BFI London Film Festival 2011: Reviews Round-Up + Reflection

on Thursday, October 27, 2011
55th BFI London Film Festival (12th-27th Oct '11) // Words: Saam Das

The 55th BFI London Film Festival comes to its 2011 end today. It's been an odyssey. I've seen over 25 films at the festival. I've reviewed many fewer. Well, I say that - I've actually been reviewing almost all of them on Twitter in handy, bite-sized form. For all of those tweeted reviews, including my particular picks, as well as the winners of last night's LFF Awards 2011, read on.

Just over a month ago, we looked at 8 must-see films at the Festival. Out of those I only managed to see two films. And of my other four recommendations which I mentioned at the press launch, I only managed to see 'Terri'. Which was about as good as I'd hoped it could be.

Nonetheless, I did see the winner of the Best Film/one of the top 8 recommendations - 'We Need To Talk About Kevin' and the winner of the Best British Newcomer (Candese Reid) in 'Junkhearts'. Unfortunately, I missed the winner of the Sutherland Award - 'Las Acacias' - as well as the Grierson Documentary award winner which went to the new Werner Herzog doc 'Into The Abyss: A Tale of Death, A Tale of Life'.

Of the many films I've seen in the past few weeks, two have stood out by far. 'Martha Marcy May Marlene' (UK release: Feb 2012) and 'Snowtown' (UK release: 18 Nov) have been absolutely incredible, unsettling films. I strongly urge you to seek these films out upon their respective releases. Please avoid 'The Kid With The Bike' at all costs. As for the rest, you can decide for yourselves.

Many thanks to the Premier PR team for accommodating all us journos, as well as everyone else involved in the festival. It's had its ups and downs but for the most part, you've been amazing. See you next year.

'360' // Full Review

'Anonymous' - somewhat ludicrous counterfactual period drama on the true identity of Will Shakespeare. Takes itself too seriously.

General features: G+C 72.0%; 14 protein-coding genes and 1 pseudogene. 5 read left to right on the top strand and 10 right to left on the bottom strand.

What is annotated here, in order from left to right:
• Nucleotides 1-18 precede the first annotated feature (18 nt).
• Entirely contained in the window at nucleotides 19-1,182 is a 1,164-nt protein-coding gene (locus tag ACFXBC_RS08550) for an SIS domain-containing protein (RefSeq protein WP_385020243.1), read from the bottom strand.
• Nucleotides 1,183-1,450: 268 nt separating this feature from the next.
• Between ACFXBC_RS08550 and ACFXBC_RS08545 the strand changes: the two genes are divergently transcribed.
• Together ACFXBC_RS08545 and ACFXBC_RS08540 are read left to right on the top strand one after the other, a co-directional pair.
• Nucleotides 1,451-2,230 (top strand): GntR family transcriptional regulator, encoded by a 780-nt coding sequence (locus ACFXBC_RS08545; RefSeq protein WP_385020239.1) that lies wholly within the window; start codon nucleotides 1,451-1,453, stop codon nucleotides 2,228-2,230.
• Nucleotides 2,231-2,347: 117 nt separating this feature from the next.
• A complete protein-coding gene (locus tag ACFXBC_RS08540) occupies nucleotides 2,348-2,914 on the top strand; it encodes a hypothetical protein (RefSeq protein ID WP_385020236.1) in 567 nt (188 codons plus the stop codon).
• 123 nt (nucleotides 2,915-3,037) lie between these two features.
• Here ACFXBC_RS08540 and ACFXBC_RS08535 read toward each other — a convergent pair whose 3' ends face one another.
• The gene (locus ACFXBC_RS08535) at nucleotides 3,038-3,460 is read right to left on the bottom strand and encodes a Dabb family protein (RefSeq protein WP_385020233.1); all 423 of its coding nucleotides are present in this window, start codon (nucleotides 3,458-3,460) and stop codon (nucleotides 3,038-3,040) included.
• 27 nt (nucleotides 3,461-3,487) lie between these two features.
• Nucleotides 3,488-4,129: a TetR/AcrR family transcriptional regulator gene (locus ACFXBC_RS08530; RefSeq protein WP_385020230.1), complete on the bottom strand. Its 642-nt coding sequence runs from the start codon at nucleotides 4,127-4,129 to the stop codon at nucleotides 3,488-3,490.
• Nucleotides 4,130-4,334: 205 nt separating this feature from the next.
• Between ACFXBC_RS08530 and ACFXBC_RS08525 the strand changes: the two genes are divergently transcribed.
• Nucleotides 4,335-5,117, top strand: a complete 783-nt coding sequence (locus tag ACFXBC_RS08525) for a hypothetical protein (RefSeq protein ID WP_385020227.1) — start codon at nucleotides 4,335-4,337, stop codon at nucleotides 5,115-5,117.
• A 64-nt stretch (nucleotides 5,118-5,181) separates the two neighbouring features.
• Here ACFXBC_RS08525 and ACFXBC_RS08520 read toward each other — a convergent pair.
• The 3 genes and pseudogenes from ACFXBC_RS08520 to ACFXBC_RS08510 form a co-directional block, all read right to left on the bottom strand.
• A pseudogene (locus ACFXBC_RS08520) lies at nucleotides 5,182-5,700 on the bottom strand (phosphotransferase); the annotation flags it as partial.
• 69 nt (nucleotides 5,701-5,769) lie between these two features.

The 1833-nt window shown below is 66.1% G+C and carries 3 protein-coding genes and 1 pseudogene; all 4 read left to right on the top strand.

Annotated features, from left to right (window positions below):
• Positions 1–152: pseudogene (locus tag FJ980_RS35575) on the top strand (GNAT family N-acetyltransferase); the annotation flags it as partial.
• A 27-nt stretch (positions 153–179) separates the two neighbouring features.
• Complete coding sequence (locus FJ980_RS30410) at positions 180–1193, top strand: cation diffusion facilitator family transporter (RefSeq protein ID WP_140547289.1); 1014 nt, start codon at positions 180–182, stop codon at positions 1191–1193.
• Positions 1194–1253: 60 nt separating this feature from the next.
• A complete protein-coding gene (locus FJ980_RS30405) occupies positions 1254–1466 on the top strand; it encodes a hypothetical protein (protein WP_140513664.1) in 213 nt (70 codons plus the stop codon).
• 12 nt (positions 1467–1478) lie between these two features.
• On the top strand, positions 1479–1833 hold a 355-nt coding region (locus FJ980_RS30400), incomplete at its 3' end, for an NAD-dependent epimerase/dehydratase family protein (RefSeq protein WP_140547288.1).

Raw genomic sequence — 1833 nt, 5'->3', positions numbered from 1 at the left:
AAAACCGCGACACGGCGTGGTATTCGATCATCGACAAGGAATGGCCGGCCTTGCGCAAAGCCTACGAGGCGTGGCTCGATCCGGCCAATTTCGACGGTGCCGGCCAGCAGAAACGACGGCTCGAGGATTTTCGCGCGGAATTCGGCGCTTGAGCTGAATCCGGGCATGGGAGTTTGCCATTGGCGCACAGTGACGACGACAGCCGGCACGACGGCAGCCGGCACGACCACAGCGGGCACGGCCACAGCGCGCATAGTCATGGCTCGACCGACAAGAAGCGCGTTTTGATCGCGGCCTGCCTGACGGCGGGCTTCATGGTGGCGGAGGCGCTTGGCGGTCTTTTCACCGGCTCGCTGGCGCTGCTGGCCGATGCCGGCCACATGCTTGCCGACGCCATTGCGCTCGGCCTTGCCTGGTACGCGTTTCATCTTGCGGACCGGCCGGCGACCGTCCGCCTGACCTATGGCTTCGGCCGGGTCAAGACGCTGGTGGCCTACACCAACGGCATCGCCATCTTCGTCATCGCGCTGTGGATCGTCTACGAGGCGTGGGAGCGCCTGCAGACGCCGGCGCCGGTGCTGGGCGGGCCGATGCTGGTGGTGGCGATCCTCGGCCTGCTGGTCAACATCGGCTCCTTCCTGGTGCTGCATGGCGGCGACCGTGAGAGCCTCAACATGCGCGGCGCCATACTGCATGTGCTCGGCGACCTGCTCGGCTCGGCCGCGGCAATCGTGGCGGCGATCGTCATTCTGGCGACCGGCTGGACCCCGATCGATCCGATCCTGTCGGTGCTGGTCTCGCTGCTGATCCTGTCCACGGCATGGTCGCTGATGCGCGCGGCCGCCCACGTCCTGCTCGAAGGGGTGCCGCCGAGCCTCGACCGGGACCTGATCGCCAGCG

'Asshole' - aka 'Gandu', a Bengali bizarro comedy which is absolutely insane. Includes very graphic sex scenes.

'The Awakening' - "old school" British haunted house tale which sadly succumbs to the supernatural much like Rebecca Hall's lead character.

'Beauty' - little beauty in this South African double-life drama, more Anguish and Struggle. As well as Boredom, at times.

'Bernie' - Richard Linklater's mostly amusing mockumentary, which loses some of its charm as the tone changes // Full Review

'Breathing' - ponderous yet immersive Austrian character piece exploring the past and present of a juvenile offender.

'The Dish And The Spoon' - middling quirky romantic drama, with indie darling Greta Gerwig and English newcomer Olly Alexander

'Dreams Of A Life' // Full Review

'Headhunters' - pretty much a visceral, Norwegian version of The Fugitive, with a comic undertone. Perhaps unintentionally.

'Hunky Dory' - charming Welsh (high school) musical, based in the 70s, featuring renditions of the period's popular music.

'The Ides Of March' - intriguing US drama on the inherent compromise of the dirty political world // Full Review by Raman Kamboh

'Junkhearts' - started off very well but descended completely on the introduction of one character. Pity.

'The Kid With A Bike' - someone's going to have to sit down with me and explain the appeal of following such a horrible child. An unintentional French remake of 'The Omen'.

'Lawrence Of Belgravia' // Full Review

'Martha Marcy May Marlene' - quietly sinister reflection on the indoctrination of cult life. Elizabeth Olsen is superb.

'Medianeras' - as much a tribute to Buenos Aires as it is an oddball romantic comedy. At its best during the frequent moments of humour.

'Michael' - somewhat frustrating Austrian exploration of a kidnapped boy and his abusive captor, who lives an outwardly normal life.

'Nobody Else But You' - pulpy French comedic drama. Shame it was so obsessed with Marilyn Monroe // Full Review

'Oslo August 31st' - Depressing Norwegian fare about a former drug addict on day release.

'Shock Head Soul' - Even though I studied a bit of history of medicine at university, I found this psychiatric documentary a bit of a struggle.

'Snowtown' - an astonishing installment of sinister Australian cinema, reminiscent of Animal Kingdom. Unpleasantly brilliant.

'Take Shelter' - something of a frustrating, simmering take on mental illness.

'Target' - beautifully shot but overwrought Russian sci-fi epic, philosophising the nature of humanity.

'Terri' - an ode of sorts to 'The Breakfast Club', but with a nicer authority figure in the excellent John C Reilly. Oddly charming.

'We Have A Pope' // Full Review

'We Need To Talk About Kevin' - I always knew archers were sociopaths.

For more details on the 55th BFI London Film Festival, head to Find all our London Film Festival reviews here.

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